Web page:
The bad news is that Krejci and Krug had to go through surgery at all last spring, but it sounds like both aren’t going to miss much, if any, time at all for the B’s once the regular season winds up. 

Krejci more disappointed in losing Eriksson than missing out on Vesey

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Krejci more disappointed in losing Eriksson than missing out on Vesey

BRIGHTON – The Bruins held their first informal skate at the new Warrior Ice Arena on Monday morning and there were a number of players present that also took part in the Jimmy Vesey recruiting session a few weeks ago.

Both Torey Krug and David Krejci skated on Monday along with John-Michael Liles, Frank Vatrano, Adam McQuaid and Noel Acciari, and those two aforementioned Black and Gold veterans were also part of the recruiting group that met with the former Harvard captain at their new practice facility.

A few days later, Vesey spurned the Bruins to sign with the New York Rangers, and the reactions weren’t all that overheated from the B’s players. Krug played with Vesey on Team USA during the World Championships a little more than a year ago, and didn’t really begrudge the highly sought Hobey Baker Award winner choosing the Blueshirts.

“I’m not going to go into details. He had the right to do what he did, and obviously it was a smart decision to interview with all those teams and figure out the best fit for him,” said Krug. “We wanted to him here, but unfortunately it didn’t happen. Now we move on, and there’s an opportunity for other guys to step in and take that spot. This group moving forward, we’re highly motivated this year.”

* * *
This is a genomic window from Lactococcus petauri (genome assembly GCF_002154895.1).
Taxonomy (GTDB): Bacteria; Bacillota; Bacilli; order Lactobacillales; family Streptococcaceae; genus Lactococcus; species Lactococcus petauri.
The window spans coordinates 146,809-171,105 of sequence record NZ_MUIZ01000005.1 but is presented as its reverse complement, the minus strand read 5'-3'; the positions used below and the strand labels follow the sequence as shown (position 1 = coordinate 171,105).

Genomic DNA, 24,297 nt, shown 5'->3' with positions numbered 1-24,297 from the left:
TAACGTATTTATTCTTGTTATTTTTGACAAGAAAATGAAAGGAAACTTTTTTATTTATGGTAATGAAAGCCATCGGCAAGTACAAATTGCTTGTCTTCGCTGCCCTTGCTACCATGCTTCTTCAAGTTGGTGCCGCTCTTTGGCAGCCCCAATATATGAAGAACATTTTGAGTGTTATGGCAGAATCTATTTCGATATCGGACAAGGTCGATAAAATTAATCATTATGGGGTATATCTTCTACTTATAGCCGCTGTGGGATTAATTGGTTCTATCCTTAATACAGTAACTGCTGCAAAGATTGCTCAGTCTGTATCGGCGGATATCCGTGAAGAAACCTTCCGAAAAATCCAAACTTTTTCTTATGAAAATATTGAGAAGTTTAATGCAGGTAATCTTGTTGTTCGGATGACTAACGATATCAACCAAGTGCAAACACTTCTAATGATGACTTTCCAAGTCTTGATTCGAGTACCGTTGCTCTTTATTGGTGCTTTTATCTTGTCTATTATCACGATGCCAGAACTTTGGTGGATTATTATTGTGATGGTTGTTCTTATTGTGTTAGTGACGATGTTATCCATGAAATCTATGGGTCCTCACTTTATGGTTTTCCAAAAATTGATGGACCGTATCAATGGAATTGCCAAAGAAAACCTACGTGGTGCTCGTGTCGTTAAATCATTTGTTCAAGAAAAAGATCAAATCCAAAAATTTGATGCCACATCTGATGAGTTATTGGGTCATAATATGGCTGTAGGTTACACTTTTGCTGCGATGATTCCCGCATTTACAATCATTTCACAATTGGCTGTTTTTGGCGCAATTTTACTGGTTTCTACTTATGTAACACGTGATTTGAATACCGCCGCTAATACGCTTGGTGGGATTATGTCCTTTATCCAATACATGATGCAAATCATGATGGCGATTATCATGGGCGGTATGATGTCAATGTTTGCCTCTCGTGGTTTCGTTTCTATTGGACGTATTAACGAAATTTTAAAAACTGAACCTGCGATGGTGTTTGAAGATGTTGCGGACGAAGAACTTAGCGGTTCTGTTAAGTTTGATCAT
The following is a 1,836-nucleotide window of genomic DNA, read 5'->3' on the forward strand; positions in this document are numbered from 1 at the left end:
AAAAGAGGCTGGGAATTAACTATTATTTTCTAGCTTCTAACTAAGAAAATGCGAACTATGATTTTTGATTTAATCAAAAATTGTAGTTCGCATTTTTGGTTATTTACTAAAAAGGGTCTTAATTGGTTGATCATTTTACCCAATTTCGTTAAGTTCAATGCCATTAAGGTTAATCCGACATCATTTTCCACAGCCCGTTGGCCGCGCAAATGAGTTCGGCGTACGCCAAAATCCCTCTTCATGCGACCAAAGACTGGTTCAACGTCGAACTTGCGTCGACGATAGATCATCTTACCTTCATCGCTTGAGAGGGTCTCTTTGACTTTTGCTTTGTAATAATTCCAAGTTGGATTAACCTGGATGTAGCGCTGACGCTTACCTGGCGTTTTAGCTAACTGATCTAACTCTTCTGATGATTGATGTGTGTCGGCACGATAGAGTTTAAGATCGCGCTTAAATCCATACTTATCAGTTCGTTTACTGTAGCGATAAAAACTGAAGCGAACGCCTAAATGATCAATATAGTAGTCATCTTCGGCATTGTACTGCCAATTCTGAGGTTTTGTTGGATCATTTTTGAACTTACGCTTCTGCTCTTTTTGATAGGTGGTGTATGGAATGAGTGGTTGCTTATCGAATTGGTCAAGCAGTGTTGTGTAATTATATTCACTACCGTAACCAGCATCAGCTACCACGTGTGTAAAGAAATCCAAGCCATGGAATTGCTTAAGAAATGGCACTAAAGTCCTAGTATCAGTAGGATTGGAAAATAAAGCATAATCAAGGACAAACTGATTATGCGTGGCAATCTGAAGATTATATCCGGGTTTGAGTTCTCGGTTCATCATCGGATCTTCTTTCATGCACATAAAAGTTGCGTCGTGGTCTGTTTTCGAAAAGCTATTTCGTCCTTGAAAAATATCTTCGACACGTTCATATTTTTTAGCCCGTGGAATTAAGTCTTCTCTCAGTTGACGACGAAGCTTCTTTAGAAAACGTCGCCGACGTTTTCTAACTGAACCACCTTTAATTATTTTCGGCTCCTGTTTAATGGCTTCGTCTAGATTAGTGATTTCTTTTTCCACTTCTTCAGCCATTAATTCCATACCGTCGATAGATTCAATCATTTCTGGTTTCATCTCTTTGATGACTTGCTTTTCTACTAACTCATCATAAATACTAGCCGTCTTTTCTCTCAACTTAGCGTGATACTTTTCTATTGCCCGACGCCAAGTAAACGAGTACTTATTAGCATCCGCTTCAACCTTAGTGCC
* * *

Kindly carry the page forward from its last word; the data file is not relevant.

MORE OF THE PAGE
Krejci would have been Vesey’s center, as pitched by the Bruins management in the meeting with Vesey, but that wasn’t enough to woo him to play pro hockey in his hometown. Krejci said he was more disappointed losing linemate Loui Eriksson than falling short in the Vesey sweepstakes. The carousel of changing wingers will be moving once again for the B’s pivot.

“I wasn’t really disappointed with that guy. Obviously I’d heard he was a good player, but he has to prove himself on the NHL level. I was more disappointed that we weren’t able to keep Loui. I felt like we had some good chemistry going,” said Krejci, referencing 30-goal scorer Eriksson departing for the Vancouver Canucks and a six-year, $36 million contract. “It was tough to see him go, but I’m getting kind of used to seeing my guys, my favorite guys, going away [like] Milan [Lucic], Nathan [Horton] and [Jarome] Iginla.

“So I’m going to have to play my game, and find chemistry with whoever is going to play on my line. I did meet him, and talked to him a bit. In the summer there aren’t many [hockey] things for people to talk about, so this [Vesey watch] was something for people to talk about. Obviously there was pressure on him, but he brought it on himself, I guess. I feel like he would have been a good fit on our team, but he made the decision he did. I don’t know exactly why he made the decision that he didn’t want to stay [in Boston], but it’s his career and he has all the right to decide where it is he wants to play.”

So Vesey becomes just another Harvard grad headed to New York City to start his career, and the Bruins will likely turn to Vatrano or perhaps rookie playmaker Danton Heinen as left wing candidates alongside Krejci and David Pastrnak after Boston missed out on both Eriksson and Vesey this summer.